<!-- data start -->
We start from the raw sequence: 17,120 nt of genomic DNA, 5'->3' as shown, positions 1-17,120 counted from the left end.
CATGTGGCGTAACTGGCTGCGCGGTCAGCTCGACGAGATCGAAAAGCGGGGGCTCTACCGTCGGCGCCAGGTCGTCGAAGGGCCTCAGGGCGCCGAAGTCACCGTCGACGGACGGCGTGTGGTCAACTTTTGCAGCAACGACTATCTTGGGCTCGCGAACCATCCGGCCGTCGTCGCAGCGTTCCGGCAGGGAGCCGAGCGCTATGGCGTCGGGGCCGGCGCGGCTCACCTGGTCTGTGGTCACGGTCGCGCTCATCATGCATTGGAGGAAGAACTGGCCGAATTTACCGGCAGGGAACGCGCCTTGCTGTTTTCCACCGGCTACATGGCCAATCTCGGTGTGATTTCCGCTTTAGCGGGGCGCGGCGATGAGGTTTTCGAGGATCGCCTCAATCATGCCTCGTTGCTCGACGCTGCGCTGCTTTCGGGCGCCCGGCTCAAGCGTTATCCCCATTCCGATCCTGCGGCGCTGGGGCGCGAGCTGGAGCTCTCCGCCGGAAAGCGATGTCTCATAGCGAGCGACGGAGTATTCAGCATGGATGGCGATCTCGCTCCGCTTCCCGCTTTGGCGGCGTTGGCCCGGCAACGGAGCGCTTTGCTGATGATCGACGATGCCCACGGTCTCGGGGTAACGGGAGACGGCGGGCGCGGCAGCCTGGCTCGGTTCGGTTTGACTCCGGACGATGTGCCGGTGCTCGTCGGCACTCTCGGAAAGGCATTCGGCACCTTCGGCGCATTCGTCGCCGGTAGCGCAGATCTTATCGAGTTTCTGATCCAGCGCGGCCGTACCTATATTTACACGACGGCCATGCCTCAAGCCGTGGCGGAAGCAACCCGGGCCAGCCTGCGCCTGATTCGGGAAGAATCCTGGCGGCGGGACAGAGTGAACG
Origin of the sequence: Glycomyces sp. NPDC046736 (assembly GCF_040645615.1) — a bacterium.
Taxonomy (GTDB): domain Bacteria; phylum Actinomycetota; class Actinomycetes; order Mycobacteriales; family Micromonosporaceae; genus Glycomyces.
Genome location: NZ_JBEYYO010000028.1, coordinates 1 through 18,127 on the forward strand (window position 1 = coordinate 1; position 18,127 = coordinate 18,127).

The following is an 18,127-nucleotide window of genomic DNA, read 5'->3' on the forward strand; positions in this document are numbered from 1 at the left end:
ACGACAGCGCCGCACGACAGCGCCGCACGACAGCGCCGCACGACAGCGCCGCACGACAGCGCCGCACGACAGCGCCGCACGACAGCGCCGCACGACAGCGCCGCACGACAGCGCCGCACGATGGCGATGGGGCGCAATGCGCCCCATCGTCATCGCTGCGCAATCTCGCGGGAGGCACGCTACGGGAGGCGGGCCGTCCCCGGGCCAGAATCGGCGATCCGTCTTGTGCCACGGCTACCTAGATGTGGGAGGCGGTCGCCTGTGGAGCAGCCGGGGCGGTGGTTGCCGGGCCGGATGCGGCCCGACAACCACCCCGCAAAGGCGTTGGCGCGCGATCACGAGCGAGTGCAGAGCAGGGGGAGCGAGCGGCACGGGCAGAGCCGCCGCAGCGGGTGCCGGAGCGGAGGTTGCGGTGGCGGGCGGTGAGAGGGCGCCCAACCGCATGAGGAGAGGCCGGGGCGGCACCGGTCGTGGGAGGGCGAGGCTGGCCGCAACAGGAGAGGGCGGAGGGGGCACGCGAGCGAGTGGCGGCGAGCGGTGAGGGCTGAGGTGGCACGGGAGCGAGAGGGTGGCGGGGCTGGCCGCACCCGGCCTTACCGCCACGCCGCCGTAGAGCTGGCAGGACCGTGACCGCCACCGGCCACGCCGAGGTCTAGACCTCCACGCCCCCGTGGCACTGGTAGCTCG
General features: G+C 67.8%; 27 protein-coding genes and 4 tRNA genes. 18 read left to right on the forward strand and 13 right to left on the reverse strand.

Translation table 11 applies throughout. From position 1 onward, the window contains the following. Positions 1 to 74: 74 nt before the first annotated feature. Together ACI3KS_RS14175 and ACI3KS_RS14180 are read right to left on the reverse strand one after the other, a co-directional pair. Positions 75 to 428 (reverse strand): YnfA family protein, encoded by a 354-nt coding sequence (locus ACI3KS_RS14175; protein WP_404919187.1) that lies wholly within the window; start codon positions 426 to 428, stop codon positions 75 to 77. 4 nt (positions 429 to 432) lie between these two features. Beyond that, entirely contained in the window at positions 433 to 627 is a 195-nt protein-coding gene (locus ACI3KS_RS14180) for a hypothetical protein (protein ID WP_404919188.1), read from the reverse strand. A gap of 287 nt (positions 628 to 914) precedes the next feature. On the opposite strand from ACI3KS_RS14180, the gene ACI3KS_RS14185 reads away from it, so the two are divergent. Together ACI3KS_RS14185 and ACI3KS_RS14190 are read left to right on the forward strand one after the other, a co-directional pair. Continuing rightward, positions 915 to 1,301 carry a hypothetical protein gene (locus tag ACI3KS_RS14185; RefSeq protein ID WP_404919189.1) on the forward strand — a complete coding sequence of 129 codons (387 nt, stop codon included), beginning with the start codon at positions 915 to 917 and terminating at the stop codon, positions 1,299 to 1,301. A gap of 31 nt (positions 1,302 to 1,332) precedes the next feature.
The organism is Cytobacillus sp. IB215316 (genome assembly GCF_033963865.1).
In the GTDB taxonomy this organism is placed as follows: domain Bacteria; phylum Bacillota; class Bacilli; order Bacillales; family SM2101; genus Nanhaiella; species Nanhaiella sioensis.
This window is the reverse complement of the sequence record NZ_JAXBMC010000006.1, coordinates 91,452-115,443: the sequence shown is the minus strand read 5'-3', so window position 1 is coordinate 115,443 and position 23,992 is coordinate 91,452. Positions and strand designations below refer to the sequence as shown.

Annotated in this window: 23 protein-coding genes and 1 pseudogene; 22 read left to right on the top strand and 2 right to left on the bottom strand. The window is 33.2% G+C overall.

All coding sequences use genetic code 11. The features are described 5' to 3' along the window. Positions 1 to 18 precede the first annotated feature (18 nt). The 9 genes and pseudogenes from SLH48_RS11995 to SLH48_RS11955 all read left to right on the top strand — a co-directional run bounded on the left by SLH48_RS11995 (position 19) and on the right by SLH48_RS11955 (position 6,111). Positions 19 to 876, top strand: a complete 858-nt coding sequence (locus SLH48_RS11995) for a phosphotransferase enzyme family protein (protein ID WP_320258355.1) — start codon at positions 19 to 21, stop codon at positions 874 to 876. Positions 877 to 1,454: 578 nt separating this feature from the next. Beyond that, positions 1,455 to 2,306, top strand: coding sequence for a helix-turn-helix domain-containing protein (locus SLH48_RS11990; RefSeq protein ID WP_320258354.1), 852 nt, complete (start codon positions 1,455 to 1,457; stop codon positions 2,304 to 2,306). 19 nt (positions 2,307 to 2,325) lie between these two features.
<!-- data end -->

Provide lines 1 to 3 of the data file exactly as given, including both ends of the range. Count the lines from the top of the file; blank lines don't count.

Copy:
We start from the raw sequence: 17,120 nt of genomic DNA, 5'->3' as shown, positions 1-17,120 counted from the left end.
CATGTGGCGTAACTGGCTGCGCGGTCAGCTCGACGAGATCGAAAAGCGGGGGCTCTACCGTCGGCGCCAGGTCGTCGAAGGGCCTCAGGGCGCCGAAGTCACCGTCGACGGACGGCGTGTGGTCAACTTTTGCAGCAACGACTATCTTGGGCTCGCGAACCATCCGGCCGTCGTCGCAGCGTTCCGGCAGGGAGCCGAGCGCTATGGCGTCGGGGCCGGCGCGGCTCACCTGGTCTGTGGTCACGGTCGCGCTCATCATGCATTGGAGGAAGAACTGGCCGAATTTACCGGCAGGGAACGCGCCTTGCTGTTTTCCACCGGCTACATGGCCAATCTCGGTGTGATTTCCGCTTTAGCGGGGCGCGGCGATGAGGTTTTCGAGGATCGCCTCAATCATGCCTCGTTGCTCGACGCTGCGCTGCTTTCGGGCGCCCGGCTCAAGCGTTATCCCCATTCCGATCCTGCGGCGCTGGGGCGCGAGCTGGAGCTCTCCGCCGGAAAGCGATGTCTCATAGCGAGCGACGGAGTATTCAGCATGGATGGCGATCTCGCTCCGCTTCCCGCTTTGGCGGCGTTGGCCCGGCAACGGAGCGCTTTGCTGATGATCGACGATGCCCACGGTCTCGGGGTAACGGGAGACGGCGGGCGCGGCAGCCTGGCTCGGTTCGGTTTGACTCCGGACGATGTGCCGGTGCTCGTCGGCACTCTCGGAAAGGCATTCGGCACCTTCGGCGCATTCGTCGCCGGTAGCGCAGATCTTATCGAGTTTCTGATCCAGCGCGGCCGTACCTATATTTACACGACGGCCATGCCTCAAGCCGTGGCGGAAGCAACCCGGGCCAGCCTGCGCCTGATTCGGGAAGAATCCTGGCGGCGGGACAGAGTGAACG
Origin of the sequence: Glycomyces sp. NPDC046736 (assembly GCF_040645615.1) — a bacterium.